/HHHS AGM shows year of overcoming adversity

HHHS AGM shows year of overcoming adversity

by Thomas Smith

Haliburton Highland Health Services has overcome adversity this past year. Despite frequent challenges, the HHHS has implemented new programs, hired 80 new staff members, community support services, and had a total of 20,000 volunteer service hours logged.

Due to the Ontario Not–for-Profit Corporations Act (ONCA) that was proclaimed on October 19, 2021 non-profits must comply by October 19, 2024. A new prototype by-law Corporate By-Law 2024-1 was passed. Another special resolution was that the number of Directors on the Board for the HHHS Board of Directors shall be fixed at eighteen and that “the Members empower the Directors to fix the number of Directors by resolution of the Directors from time to time.” The Professional Staff By-Law 2024-1 was also confirmed as a by-law. The details of these by-laws can be found at the HHHS website www.hhhs.ca.

One audience member asked about the balance of directors across the four municipalities

“What happens with the nominating committee is we advertise three times in the newspaper, and we look for three candidates who are interested in joining the board. We do, definitely. When we receive all of the applications, we look at what skills they have to fill holes and where they live. We did not refuse any applicants this time. It is something we try to do and I will say this year, we actually had some supporting individuals reach out in Minden to drum up more applicants and extended our period for receiving applications in order to allow the individuals from Minden to join the board,” said Irene Odell, board chair and treasurer of HHHS. Mayors Liz Danielsen and Murrary Fearrey have joined as HHHS Board of Directors.

An audit from BDO Canada was conducted as well. As independent auditors, their job was to provide opinion on finances, perform risk assessment, internal control, and analytical procedures and amounts.

In the HHHS’s Statement of Financial Position, the assets total including cash, investments, accounts receivable, inventories, prepaid expenses, investments, and capital assets totaled $27,649,245. The liabilities and net assets including bank indebtedness, Ontario Health advance, accounts payable and accrued liabilities, current portion of long-term debt, employee future benefits, deferred capital contributions, long-term debt, and asset retirement obligation totalled $33,202,641. This resulted in a total unrestricted net debt of $5,553,396.

“This year HHHS has made significant improvement, revenue increased by 3.8 million. Unfortunately our expenses went up 1.9 million,” said Ulvi Ishkhagi-Bayat, CFO of HHHS.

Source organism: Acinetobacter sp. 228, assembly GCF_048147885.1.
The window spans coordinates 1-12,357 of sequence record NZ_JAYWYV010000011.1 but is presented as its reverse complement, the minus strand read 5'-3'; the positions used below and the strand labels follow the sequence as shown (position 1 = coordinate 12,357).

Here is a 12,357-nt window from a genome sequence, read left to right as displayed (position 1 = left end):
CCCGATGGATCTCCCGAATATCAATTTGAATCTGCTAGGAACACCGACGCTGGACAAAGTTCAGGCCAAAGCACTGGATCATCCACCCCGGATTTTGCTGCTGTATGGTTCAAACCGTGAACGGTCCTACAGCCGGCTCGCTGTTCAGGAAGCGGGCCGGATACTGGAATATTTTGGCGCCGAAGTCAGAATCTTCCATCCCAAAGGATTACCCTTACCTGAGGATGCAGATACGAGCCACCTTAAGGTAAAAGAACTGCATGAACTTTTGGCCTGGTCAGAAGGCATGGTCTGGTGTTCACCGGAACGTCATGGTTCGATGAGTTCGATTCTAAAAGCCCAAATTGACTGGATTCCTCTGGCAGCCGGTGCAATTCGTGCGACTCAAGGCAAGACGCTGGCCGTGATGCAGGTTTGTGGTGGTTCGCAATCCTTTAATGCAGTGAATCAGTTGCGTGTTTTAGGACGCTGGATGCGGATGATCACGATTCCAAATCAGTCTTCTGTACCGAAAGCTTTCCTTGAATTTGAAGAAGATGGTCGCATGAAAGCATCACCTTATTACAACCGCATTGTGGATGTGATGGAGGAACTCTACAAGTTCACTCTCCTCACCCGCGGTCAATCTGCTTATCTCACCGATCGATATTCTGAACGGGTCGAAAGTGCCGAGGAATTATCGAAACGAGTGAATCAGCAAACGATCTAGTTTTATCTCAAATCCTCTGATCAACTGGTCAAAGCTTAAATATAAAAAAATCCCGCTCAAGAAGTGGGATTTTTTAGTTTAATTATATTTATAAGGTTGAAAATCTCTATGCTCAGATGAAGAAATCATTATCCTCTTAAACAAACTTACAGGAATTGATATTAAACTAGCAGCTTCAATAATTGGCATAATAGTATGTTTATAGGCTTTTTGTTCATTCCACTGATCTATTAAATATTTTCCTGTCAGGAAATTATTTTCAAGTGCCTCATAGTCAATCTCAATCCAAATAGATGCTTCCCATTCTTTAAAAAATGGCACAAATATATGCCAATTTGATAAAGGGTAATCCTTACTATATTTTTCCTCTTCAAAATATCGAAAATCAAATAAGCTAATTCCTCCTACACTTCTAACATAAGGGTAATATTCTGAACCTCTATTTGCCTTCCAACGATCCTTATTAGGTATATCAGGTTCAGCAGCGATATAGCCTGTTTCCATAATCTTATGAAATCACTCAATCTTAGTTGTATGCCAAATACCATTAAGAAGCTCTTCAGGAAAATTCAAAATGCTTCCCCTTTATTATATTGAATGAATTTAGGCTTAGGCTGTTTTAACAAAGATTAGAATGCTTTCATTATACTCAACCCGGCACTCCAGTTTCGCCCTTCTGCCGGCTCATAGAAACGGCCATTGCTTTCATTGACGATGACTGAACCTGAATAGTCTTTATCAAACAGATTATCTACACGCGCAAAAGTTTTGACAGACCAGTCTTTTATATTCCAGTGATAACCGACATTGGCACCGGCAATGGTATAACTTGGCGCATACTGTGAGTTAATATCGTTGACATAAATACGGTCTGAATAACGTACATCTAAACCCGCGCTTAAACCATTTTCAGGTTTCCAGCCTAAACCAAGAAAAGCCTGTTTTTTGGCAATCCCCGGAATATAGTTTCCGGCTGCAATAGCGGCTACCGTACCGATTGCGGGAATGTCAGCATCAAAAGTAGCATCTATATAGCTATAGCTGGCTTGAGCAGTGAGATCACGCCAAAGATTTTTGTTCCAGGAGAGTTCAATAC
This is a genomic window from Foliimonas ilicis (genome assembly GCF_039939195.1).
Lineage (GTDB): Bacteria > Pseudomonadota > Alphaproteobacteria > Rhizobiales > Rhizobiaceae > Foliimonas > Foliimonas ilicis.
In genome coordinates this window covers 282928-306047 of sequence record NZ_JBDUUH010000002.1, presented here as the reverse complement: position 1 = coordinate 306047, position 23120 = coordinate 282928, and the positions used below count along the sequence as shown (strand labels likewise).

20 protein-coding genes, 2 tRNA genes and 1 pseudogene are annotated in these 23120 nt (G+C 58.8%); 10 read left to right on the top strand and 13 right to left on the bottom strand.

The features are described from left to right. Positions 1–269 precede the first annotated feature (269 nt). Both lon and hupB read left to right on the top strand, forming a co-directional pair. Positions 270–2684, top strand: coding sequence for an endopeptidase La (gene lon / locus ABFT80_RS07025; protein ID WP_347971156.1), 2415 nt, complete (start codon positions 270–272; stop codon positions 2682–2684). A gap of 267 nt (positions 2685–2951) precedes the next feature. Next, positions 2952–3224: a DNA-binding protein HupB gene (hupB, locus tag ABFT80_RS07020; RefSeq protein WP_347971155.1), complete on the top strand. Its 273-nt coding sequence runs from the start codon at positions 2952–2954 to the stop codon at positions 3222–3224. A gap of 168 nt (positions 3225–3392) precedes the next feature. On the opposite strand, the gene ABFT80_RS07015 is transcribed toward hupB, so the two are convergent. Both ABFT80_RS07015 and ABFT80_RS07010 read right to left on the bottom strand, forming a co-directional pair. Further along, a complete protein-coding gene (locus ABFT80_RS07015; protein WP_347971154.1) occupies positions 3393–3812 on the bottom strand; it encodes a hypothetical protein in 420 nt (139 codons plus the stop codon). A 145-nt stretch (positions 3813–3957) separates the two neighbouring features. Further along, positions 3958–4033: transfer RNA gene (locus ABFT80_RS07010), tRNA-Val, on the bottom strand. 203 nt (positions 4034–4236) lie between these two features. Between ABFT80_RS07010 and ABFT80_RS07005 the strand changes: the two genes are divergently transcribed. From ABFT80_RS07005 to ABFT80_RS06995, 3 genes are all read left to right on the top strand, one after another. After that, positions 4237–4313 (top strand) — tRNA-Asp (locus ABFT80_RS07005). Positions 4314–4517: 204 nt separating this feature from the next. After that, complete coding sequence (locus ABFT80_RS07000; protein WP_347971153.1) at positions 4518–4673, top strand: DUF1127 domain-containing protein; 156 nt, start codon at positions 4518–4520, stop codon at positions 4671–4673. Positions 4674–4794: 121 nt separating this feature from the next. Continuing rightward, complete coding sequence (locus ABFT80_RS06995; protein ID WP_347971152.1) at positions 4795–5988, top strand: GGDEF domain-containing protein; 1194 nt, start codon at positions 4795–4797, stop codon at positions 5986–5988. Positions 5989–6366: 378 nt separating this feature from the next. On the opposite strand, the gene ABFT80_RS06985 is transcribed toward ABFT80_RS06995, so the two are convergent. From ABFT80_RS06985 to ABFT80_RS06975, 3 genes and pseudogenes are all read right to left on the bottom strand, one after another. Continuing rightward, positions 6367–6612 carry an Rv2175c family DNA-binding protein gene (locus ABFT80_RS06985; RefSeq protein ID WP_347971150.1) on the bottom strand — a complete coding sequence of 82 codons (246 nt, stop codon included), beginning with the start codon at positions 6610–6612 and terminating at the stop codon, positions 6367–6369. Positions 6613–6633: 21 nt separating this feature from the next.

“Ulvi is providing information he can provide today. We will be here tomorrow, assured Odell. “Ontario hospital funding is challenging, we are not the only organization facing those challenges.”

When the government repealed bill 124 received funding to cover the bill. However, only 85 percent of the funding has been received.

Funds from the sale of locations were moved to the CT scanner project, which was approved by both boards.

“The way forward is not by integration but by partnerships and increasing workflow,” said Odell.

‘Today we are better off, but still not in the clear. We still have work to do but know that we have taken many steps to serve those in the county.”

Later, Odell stated that “closing the Minden ED mitigated the very high risk of both Haliburton and Minden ED being shut down at the same time with little to no notice, leaving the county without any emergency services. To be clear, if Haliburton ED closed, Minden would not have remained open.”

Kawartha North Family Health team and ParaMed Health services are two companies that have teamed with HHHS to provide healthcare in the county. Services such as the Minden Urgent Care Clinic and Virtual Care Clinic operate at the site of the former Minden Hospital. The site is currently leased to Kawartha North Family Health team. These services have contributed to a 29 per cent decrease in ED visits from 2022/23 to 2023/24.

“Together we are providing healthcare services to more people in our county. Together, that number exceeds more than what we could have done with our two emergency departments,” said Odell.

“We are at 146 per cent occupancy right now, that’s a lot of people,” said Veronica Nelson, CEO of HHHS.

The new CT scanner will be available for emergency cases 24/7 and times slots will be left open periodically throughout the day to allow emergency patients to be seen, promised Nelson.

For four months this summer, HHHS will bring in agency nurses to work to fill positions.

“Our aim is to get enough staff, so we don’t need agency nurses,” said Nelson.

“We hope to hear about our funding soon. Imagine that. Part way through the year and we still don’t know what our funding is,” said Nelson. “I’m expecting some relief from the Ministry and a good adjustment to our infrastructure problem that we have had for a number of years.”